Versions of the Real World

New works by the influential artist Isa Genzken challenge the dominant norms of gender and scale within sculpture in a new show at Hauser & Wirth, London.

In an interview in 2003 for Camera Austria, the acclaimed Berlin-based multimedia artist and sculptor Isa Genzken contemplated the philosophical approach that has underscored her vast practice for more than 30 years: “You’ve got to put yourself in the viewer’s shoes when you do something. That’s important to me. It may be complicated, but it’s important to me. Otherwise I find it too cold or too arrogant.” Genzken’s rationale is a testament to her need to communicate the “real world”, and there is an instinctive desire to connect contemporary art within the context of reality. She states: “It must have a certain relation to reality. I mean, not airy-fairy, let alone fabricated, so aloof and polite.” Clearly this viewpoint is inherent in the aesthetics of the everyday materials and objects that the artist chooses to work with when composing a sculpture, installation, collage, photograph or video. In an article from 2006 for a show at Galerie im Taxispalais, Innsbruck, the critical writer Petra Löffler said: “The artist does this with an almost eerily precise eye for the mixtures – that make up our modern world – everything she observes is here and now.”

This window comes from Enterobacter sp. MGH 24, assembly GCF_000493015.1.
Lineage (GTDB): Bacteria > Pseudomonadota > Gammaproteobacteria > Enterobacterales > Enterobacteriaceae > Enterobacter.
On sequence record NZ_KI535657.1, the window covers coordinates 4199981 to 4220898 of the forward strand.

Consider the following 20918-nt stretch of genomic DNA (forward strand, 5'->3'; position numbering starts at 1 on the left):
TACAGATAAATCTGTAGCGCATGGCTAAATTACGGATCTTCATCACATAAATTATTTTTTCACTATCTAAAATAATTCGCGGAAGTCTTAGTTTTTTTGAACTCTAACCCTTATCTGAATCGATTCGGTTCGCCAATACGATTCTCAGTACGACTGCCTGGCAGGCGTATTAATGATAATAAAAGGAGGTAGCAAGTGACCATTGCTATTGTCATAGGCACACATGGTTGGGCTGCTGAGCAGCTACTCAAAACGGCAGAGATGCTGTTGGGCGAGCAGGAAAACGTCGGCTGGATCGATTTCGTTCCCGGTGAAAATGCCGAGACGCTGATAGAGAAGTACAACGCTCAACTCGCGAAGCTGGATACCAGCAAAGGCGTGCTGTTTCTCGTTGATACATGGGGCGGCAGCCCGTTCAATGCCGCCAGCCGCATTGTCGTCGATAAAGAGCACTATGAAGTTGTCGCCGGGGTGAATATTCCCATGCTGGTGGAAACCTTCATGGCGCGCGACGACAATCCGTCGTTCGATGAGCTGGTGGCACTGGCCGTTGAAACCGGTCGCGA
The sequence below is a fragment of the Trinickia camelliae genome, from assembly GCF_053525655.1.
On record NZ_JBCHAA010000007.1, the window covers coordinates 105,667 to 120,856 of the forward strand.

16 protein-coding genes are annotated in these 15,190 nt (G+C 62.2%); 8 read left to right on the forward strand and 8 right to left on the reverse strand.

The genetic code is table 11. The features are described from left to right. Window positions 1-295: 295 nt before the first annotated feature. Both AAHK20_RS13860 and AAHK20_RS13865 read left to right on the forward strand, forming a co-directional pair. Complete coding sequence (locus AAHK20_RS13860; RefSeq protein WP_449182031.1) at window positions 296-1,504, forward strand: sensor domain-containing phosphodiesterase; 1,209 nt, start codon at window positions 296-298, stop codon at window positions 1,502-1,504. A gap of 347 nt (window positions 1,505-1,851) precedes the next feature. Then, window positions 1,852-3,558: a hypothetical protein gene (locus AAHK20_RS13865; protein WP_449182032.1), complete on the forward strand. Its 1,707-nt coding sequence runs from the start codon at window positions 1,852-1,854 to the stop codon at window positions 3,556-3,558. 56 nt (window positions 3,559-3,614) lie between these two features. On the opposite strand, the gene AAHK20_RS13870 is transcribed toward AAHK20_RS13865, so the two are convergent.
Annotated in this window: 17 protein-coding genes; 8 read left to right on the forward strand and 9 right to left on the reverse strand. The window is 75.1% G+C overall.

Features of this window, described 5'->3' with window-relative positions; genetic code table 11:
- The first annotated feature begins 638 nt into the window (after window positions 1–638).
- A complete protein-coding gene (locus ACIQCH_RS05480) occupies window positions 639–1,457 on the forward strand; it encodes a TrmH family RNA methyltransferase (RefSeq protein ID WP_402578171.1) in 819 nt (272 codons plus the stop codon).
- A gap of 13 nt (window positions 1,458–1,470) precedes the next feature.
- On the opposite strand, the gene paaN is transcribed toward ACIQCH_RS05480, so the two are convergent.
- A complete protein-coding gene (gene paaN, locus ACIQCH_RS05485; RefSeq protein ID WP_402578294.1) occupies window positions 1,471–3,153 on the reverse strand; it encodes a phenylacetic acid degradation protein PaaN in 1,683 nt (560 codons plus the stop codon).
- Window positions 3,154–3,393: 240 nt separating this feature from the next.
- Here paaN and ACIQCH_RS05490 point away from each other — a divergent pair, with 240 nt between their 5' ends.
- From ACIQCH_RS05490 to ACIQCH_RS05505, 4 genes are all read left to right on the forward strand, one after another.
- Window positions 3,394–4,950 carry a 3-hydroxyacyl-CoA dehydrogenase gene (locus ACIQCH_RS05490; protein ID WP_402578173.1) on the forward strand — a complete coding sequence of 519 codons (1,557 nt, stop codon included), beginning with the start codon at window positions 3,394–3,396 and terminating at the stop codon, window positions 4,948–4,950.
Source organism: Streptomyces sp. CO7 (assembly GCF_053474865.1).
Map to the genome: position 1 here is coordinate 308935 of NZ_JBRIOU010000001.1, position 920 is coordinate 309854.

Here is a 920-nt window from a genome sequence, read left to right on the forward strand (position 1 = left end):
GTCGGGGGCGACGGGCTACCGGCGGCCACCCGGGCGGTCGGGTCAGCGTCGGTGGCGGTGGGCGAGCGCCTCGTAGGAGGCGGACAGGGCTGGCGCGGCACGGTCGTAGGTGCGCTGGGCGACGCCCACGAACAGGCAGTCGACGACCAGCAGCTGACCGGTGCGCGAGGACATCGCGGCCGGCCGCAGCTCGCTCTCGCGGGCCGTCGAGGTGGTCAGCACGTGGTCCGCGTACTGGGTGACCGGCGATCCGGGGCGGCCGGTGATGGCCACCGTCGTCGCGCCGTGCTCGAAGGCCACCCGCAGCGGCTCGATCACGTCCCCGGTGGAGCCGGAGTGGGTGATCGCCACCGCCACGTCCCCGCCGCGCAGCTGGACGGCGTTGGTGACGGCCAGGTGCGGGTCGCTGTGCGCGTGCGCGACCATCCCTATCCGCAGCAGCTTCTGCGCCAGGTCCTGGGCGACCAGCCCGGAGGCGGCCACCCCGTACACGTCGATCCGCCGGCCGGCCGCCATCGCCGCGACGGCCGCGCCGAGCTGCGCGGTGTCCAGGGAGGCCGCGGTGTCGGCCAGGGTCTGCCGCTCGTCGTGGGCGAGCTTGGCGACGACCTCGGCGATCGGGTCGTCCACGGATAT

With a retrospective planned at MoMA in 2013, this exhibition at Hauser & Wirth’s Savile Row gallery in London reiterates Genzken’s significant presence within the contemporary art world. Florian Berktold, Director of Hauser & Wirth Zurich, asserts: “With the upcoming retrospective in New York, it will become even more evident that she is one of the most important contemporary sculptors; a stereotypically male-dominated medium. This speaks volumes of her determination, persistence and creativity.” It is a determination that has served to maintain Genzken’s artistic career over several decades. The current exhibition brings together a number of works realised in the last two years, some of which were shown earlier in 2012 at Hauser & Wirth Zurich and at the Schinkel Pavillon in Berlin. As an influential, relevant catalyst, one can certainly recognise the impact that her works may have had on international artists such as Urs Fischer, Cathy Wilkes and Thomas Hirschhorn, and the regional artists Maria McKinney, Willie Herrón, Nevan Lahart and Mark Durkan amongst others. Genzken’s own influences include Bruce Nauman, Sol LeWitt, Carl Andre and even more pertinently, Modernist architecture, minimalist design, pop culture and the kitsch. Berktold enthuses: “Genzken has a unique and inimitable visual language as a sculptor. She is inspired by a host of different sources – Genzken brings all of these aspects together to create a practice that is continuously looking around itself, translating experience into a three dimensional form.”